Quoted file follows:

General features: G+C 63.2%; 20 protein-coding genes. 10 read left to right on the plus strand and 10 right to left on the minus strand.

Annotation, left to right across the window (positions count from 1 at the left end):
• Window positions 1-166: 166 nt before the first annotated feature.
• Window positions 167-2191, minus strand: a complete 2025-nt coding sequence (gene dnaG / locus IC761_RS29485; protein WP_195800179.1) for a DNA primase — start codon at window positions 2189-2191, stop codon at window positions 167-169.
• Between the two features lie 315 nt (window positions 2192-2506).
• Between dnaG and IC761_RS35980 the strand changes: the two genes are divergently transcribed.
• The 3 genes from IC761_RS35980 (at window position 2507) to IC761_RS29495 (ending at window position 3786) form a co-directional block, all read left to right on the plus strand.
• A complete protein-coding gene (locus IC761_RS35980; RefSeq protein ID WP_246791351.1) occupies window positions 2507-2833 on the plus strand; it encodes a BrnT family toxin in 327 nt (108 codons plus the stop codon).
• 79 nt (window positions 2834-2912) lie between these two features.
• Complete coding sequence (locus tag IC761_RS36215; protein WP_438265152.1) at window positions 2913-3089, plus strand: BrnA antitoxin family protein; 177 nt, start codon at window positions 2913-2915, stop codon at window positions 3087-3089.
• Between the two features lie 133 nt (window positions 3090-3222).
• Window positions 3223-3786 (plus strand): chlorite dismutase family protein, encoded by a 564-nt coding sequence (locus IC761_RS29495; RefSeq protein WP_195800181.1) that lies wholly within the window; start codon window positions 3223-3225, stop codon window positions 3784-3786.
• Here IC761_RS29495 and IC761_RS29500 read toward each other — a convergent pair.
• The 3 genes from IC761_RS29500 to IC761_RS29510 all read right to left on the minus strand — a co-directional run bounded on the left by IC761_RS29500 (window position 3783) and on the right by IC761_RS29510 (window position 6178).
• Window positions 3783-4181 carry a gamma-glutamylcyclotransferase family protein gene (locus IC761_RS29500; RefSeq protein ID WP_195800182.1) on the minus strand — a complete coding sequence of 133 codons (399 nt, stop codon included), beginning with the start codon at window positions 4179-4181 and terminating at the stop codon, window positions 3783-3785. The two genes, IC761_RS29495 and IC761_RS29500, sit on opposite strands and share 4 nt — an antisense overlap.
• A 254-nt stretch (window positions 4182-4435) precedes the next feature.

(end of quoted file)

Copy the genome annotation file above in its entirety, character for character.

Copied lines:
General features: G+C 63.2%; 20 protein-coding genes. 10 read left to right on the plus strand and 10 right to left on the minus strand.

Annotation, left to right across the window (positions count from 1 at the left end):
• Window positions 1-166: 166 nt before the first annotated feature.
• Window positions 167-2191, minus strand: a complete 2025-nt coding sequence (gene dnaG / locus IC761_RS29485; protein WP_195800179.1) for a DNA primase — start codon at window positions 2189-2191, stop codon at window positions 167-169.
• Between the two features lie 315 nt (window positions 2192-2506).
• Between dnaG and IC761_RS35980 the strand changes: the two genes are divergently transcribed.
• The 3 genes from IC761_RS35980 (at window position 2507) to IC761_RS29495 (ending at window position 3786) form a co-directional block, all read left to right on the plus strand.
• A complete protein-coding gene (locus IC761_RS35980; RefSeq protein ID WP_246791351.1) occupies window positions 2507-2833 on the plus strand; it encodes a BrnT family toxin in 327 nt (108 codons plus the stop codon).
• 79 nt (window positions 2834-2912) lie between these two features.
• Complete coding sequence (locus tag IC761_RS36215; protein WP_438265152.1) at window positions 2913-3089, plus strand: BrnA antitoxin family protein; 177 nt, start codon at window positions 2913-2915, stop codon at window positions 3087-3089.
• Between the two features lie 133 nt (window positions 3090-3222).
• Window positions 3223-3786 (plus strand): chlorite dismutase family protein, encoded by a 564-nt coding sequence (locus IC761_RS29495; RefSeq protein WP_195800181.1) that lies wholly within the window; start codon window positions 3223-3225, stop codon window positions 3784-3786.
• Here IC761_RS29495 and IC761_RS29500 read toward each other — a convergent pair.
• The 3 genes from IC761_RS29500 to IC761_RS29510 all read right to left on the minus strand — a co-directional run bounded on the left by IC761_RS29500 (window position 3783) and on the right by IC761_RS29510 (window position 6178).
• Window positions 3783-4181 carry a gamma-glutamylcyclotransferase family protein gene (locus IC761_RS29500; RefSeq protein ID WP_195800182.1) on the minus strand — a complete coding sequence of 133 codons (399 nt, stop codon included), beginning with the start codon at window positions 4179-4181 and terminating at the stop codon, window positions 3783-3785. The two genes, IC761_RS29495 and IC761_RS29500, sit on opposite strands and share 4 nt — an antisense overlap.
• A 254-nt stretch (window positions 4182-4435) precedes the next feature.